Paul Isabirye, the Director, Station Networks and Observations at UNMA, said they designed , installed and maintained weather stations of all categories, making and availing weather and other relevant observations at standardised temporal scales
“A robust and functional observational network, an efficient communication system for both real time and climatological data, skilled human resource and an adequate well facilitated have been put in place to cope with advancing technologies and operational standards,” he said.
Isabirye said they have they the capacity and infrastructure to monitor both surface and space facilities, that include terrestrial and marine, manual synoptic (a branch of meteorology analysing data collected simultaneously over a wide region, for the purpose of weather forecasting), agrometeorological, hydrometeorological, rainfall stations, automatic weather stations, mobile vessels or buoys, upper air sounding, radar , satellites , aircrafts and drones.
He said that the 12 synoptic stations were equipped with smart phones which improved timely transmission of weather data to the Centre and the Global Telecommunication System for international exchange and increased the level of automated weather observations across the Country by 20 AWSs.
“We have acquired the Automatic Meteorological Message Switching System (AMSS) which is very critical in having access to global weather data,” he said.
He however said the most Agrometeorological and Hydrometeorological stations were not functional, making their work hard to determine whether accuracy.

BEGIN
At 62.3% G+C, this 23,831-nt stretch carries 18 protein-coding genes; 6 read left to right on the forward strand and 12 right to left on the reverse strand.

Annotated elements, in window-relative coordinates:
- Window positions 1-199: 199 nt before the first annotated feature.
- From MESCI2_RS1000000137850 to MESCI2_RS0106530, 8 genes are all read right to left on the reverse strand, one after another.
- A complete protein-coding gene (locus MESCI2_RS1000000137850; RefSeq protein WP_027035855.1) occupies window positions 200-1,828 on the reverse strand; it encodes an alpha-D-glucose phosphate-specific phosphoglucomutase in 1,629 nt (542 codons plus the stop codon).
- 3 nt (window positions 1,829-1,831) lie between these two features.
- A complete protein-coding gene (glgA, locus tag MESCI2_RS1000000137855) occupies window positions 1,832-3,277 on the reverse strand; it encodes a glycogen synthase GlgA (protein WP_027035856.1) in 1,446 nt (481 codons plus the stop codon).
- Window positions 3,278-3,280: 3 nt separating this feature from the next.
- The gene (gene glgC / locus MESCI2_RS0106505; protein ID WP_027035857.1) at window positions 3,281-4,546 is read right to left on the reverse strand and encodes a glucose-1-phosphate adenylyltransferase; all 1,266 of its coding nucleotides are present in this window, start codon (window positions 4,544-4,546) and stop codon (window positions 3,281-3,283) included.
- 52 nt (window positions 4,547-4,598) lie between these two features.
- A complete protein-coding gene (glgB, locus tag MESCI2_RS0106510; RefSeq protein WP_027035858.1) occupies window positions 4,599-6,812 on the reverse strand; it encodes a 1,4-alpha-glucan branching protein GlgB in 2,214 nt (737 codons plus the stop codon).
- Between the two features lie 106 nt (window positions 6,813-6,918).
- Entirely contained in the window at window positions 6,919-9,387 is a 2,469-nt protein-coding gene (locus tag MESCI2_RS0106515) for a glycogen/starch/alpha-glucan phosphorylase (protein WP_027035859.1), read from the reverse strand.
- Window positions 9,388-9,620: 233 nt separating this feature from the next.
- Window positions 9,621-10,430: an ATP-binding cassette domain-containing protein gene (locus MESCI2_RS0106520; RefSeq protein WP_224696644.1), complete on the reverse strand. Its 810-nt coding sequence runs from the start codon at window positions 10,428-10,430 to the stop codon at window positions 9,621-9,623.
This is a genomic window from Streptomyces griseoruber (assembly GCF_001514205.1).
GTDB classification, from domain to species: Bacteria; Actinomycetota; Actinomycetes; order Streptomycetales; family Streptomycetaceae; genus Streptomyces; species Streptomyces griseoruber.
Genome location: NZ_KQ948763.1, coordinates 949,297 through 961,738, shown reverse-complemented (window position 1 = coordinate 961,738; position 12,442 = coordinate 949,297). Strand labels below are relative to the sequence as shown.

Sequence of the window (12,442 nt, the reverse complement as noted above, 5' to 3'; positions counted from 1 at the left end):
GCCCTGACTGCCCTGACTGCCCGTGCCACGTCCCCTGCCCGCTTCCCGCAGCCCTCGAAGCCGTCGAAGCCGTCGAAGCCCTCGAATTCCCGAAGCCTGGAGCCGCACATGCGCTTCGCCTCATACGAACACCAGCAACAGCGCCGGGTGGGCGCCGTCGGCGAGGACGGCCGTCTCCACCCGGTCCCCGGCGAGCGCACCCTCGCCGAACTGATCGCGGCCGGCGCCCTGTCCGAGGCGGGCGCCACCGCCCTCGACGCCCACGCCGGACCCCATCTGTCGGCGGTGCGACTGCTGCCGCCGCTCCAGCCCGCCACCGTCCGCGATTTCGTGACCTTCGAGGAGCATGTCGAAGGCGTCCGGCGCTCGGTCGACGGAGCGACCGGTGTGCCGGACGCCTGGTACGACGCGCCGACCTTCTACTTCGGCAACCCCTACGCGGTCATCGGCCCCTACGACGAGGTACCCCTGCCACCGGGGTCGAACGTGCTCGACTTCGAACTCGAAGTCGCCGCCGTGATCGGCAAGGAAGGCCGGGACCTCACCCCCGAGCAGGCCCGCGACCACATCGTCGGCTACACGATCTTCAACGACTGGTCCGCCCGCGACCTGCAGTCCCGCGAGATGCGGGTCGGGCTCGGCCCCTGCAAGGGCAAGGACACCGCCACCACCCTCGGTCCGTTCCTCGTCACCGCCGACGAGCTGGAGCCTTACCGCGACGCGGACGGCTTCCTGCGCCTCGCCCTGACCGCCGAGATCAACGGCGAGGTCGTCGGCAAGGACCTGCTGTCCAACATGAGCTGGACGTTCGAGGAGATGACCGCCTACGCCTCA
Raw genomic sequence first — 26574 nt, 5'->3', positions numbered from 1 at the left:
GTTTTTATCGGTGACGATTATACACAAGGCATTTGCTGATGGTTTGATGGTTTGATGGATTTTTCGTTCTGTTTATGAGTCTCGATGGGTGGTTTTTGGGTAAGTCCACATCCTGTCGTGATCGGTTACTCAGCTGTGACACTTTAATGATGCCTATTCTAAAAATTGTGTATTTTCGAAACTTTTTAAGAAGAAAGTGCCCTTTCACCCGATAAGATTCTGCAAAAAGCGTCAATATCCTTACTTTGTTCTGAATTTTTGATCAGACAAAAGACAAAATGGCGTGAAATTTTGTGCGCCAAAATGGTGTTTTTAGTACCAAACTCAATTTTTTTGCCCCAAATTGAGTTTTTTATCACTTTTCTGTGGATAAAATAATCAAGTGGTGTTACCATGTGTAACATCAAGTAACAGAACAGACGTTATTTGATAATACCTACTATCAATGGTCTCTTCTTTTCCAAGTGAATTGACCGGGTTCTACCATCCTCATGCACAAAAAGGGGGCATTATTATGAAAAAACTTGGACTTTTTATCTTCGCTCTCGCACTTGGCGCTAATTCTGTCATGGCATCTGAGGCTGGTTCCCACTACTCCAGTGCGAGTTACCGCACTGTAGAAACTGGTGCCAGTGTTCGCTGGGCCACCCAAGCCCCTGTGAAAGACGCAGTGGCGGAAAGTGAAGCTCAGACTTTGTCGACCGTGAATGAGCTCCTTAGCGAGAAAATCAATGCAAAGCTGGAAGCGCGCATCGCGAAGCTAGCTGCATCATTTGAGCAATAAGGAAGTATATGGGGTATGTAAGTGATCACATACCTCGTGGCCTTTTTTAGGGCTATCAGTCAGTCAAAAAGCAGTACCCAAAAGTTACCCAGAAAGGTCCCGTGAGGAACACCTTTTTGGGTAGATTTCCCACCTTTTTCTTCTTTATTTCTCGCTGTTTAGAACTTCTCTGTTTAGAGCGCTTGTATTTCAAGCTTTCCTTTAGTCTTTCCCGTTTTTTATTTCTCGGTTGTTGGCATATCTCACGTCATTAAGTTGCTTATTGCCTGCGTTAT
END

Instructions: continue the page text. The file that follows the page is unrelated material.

In addition to inadequate maintenance infrastructure; calibration equipment, spare parts warehouse, Isabirye also said the authority was faced with a huge challenge of few staff to monitor major stations.
“Out of 156 approved structures, we only have 74 field technical staff to manage all the 45 major stations in the country. This gap has affected us so much and some of our equipment and accessories have been vandalized due to lack of supervision,” he told the MPS.
Demand for accuracy
Kabale Municipality MP, Andrew Aja Baryayanga, asked the authority to be more accurate in weather predictions, saying inaccuracies affect people especially the farmers.
“I have come to know that your prediction is at 75 percent. This has a negative effect on farmers who depend on your information for planting. Make it more accurate so that farmers are not misled and make loses as a result of unpredicted dry spell,” he said.
Patrick Nsamba, the Kasenda North MP, said the authority risks not getting money as they failed in attaining the certificate of gender and equality.
“You are doing so bad on gender issues as a result we will not provide you with more funds since you have failed in this crucial part of attaining and achieving gender equality aspect as it is required by law,” he said.
Godfrey Mujuni, the UNMA Data Centre Manager, said some of the equipment they are using was outdated and asked the committee to lobby for them more funds in order to get the latest technology.
“The current equipment we are using is of that of 1896 yet weather keeps on changing. This requires us to get the latest machines and equipment to do a better job,” he said.
By Hope Mafaranga